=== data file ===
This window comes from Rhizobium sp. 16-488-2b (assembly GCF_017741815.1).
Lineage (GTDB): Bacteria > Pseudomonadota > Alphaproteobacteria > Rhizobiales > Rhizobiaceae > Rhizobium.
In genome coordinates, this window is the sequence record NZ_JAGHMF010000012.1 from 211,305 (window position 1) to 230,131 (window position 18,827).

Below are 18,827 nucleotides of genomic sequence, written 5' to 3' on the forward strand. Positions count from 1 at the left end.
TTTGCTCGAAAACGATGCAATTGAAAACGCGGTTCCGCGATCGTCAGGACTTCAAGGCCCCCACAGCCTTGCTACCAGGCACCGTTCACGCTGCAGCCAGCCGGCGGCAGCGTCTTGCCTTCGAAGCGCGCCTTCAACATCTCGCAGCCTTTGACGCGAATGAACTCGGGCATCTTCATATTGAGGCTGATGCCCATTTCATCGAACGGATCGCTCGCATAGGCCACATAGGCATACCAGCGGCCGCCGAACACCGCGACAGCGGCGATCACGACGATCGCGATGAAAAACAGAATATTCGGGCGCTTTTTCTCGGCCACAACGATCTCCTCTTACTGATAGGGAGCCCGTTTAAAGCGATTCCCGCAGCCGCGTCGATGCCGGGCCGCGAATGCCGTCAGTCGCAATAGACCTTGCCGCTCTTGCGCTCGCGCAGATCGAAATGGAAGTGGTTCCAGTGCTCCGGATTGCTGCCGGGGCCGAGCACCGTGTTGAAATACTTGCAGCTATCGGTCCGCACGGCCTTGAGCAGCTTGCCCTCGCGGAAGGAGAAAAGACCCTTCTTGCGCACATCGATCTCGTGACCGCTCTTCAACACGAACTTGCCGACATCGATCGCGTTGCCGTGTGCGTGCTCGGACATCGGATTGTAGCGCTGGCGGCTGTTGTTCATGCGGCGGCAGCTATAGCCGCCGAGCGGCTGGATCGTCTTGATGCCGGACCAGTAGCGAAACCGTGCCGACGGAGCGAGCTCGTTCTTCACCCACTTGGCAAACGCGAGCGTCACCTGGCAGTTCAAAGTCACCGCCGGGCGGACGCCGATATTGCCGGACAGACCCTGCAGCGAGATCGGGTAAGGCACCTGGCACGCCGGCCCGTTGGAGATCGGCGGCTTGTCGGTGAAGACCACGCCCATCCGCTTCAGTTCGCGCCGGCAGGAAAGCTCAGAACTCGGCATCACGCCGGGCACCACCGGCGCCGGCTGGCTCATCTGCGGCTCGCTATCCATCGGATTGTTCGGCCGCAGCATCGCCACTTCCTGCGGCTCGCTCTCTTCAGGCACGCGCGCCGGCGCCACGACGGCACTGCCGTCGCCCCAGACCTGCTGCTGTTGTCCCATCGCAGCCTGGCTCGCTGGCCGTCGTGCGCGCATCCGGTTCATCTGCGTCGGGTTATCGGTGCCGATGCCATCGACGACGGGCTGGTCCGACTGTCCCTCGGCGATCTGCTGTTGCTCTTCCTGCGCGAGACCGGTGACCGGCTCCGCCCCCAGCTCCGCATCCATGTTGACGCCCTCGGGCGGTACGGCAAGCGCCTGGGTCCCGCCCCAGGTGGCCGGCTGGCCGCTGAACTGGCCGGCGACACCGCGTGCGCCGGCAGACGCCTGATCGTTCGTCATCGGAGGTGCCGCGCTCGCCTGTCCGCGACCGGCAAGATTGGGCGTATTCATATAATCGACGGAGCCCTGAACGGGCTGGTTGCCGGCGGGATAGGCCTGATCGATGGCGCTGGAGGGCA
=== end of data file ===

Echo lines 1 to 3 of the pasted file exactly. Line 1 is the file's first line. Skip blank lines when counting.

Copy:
This window comes from Rhizobium sp. 16-488-2b (assembly GCF_017741815.1).
Lineage (GTDB): Bacteria > Pseudomonadota > Alphaproteobacteria > Rhizobiales > Rhizobiaceae > Rhizobium.
In genome coordinates, this window is the sequence record NZ_JAGHMF010000012.1 from 211,305 (window position 1) to 230,131 (window position 18,827).